Environmental Monitoring and Assessment

, Volume 130, Issue 1, pp 423-436

First online:

Aquatic Environmental Effects Monitoring Guidance for Environmental Assessment Practitioners

  • B. W. KilgourAffiliated withStantec Consulting Ltd. Email author 
  • , M. G. DubéAffiliated withUniversity of Saskatchewan
  • , K. HedleyAffiliated withEnvironment Canada
  • , C. B. PorttAffiliated withC. Portt and Associates
  • , K. R. MunkittrickAffiliated withUniversity of New Brunswick

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The Canadian Environmental Assessment Act (CEAA) defines the federal environmental assessment (EA) process for evaluating the likelihood that development projects (e.g., roads, buildings, factories) will have impacts on the environment. Environmental effects monitoring (EEM) programs for mining and pulp and paper mills under the Federal Fisheries Act, define the process that is to be used to evaluate existing effects caused by liquid effluents discharged by operating facilities. The EA process occurs before a project is approved, and involves predicting whether the project is going to cause significant environmental impacts. The EEM process occurs after a project is operational, and involves determining whether an existing project has had or is continuing to have significant impacts on the environment. Ideally, the processes are complimentary, with the EA process identifying environmental attributes considered important, and the EEM process demonstrating whether predicted or unpredicted impacts occurred. The two processes are usually done in isolation so potential synergies are lost. The point of this manuscript is to justify bridging the two processes. We use the aquatic environment as the example, and briefly describe the EEM process, aquatic environment indicators, experimental designs, and typical environmental thresholds, to illustrate how the EEM and EA processes link.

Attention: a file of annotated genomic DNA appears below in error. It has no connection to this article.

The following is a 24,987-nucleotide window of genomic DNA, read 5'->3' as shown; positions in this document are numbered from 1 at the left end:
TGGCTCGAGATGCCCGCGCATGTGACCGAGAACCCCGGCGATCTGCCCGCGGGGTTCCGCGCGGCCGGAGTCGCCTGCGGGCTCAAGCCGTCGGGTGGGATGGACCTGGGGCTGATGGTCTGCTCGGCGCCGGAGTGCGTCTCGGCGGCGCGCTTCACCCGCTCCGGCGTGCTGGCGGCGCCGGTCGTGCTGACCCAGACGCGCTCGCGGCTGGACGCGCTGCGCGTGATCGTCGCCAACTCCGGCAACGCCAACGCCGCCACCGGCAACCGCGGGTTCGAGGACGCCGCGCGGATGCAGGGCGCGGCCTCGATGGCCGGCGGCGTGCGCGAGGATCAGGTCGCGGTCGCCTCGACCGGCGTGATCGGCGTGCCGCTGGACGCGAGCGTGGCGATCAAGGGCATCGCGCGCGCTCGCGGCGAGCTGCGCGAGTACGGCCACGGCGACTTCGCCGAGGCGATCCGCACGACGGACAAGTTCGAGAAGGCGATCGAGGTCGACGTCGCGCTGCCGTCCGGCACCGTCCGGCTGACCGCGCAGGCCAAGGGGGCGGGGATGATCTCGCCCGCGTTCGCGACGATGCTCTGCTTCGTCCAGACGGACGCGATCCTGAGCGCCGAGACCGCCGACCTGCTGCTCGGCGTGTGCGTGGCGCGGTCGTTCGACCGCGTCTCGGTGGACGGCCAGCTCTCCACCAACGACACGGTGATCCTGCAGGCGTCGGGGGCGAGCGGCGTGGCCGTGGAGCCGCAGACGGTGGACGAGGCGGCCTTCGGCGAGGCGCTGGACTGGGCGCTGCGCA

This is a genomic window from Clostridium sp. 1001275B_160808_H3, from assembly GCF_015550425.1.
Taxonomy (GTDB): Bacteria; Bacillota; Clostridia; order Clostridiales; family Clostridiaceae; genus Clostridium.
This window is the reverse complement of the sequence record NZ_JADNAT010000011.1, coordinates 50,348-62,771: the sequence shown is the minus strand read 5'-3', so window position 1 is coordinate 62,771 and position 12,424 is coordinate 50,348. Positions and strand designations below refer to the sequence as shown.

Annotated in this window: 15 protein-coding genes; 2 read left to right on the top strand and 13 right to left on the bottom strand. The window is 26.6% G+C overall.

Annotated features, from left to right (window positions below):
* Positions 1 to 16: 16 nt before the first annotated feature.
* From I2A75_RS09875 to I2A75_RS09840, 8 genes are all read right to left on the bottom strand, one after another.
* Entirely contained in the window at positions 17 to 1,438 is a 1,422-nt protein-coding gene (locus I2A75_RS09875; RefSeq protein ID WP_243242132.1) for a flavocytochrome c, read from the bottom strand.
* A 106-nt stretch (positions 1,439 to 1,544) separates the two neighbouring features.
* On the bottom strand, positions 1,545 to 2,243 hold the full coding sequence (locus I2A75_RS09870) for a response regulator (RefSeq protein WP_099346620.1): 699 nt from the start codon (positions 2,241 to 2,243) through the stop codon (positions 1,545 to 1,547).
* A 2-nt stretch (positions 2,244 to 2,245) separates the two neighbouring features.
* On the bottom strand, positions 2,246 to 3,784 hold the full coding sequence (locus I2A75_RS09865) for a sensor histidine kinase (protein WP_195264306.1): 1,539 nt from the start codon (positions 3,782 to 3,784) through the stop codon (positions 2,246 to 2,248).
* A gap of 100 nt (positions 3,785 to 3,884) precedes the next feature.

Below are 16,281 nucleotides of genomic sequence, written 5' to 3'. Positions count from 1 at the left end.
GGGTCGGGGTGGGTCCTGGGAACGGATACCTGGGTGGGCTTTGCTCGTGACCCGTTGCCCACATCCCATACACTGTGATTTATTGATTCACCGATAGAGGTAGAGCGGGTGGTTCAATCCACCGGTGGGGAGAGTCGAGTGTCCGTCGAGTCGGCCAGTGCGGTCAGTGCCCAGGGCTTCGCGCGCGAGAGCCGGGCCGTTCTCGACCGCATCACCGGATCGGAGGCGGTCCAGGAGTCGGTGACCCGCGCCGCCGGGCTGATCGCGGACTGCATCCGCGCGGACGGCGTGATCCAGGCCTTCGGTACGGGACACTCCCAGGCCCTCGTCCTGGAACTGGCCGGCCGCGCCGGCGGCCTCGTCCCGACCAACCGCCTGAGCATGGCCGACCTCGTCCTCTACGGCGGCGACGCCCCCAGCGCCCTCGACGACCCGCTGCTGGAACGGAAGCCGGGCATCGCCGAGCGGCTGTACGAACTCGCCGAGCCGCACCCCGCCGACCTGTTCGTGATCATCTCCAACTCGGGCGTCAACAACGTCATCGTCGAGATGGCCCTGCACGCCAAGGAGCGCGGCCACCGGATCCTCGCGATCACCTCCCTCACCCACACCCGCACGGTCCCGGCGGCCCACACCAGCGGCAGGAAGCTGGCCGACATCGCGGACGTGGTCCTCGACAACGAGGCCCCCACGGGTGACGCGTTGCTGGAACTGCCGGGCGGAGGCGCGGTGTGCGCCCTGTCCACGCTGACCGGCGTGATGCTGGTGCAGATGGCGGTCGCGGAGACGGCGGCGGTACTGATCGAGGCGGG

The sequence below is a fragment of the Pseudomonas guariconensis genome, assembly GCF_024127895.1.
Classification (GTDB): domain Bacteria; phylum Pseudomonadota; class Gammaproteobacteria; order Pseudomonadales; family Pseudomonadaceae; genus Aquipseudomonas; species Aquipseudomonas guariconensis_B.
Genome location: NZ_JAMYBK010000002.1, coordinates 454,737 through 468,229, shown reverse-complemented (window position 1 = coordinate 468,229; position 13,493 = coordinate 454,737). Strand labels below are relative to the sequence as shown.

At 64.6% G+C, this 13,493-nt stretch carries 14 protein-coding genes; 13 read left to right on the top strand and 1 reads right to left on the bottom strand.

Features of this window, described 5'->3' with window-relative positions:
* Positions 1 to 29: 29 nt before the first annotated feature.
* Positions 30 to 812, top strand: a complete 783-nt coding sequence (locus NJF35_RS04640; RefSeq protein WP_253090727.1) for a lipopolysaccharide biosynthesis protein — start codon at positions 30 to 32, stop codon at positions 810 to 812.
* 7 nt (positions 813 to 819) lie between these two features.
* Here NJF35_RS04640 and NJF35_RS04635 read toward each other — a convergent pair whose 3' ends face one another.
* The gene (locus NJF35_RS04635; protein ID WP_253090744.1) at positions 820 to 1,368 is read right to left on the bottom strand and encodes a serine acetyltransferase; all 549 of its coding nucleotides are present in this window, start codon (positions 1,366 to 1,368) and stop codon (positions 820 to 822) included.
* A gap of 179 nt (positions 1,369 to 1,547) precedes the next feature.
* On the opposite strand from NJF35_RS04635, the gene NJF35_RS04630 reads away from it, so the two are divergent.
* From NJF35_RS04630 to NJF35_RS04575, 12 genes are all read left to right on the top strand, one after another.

Effects monitoring Impact assessment Biocriteria Biological indicators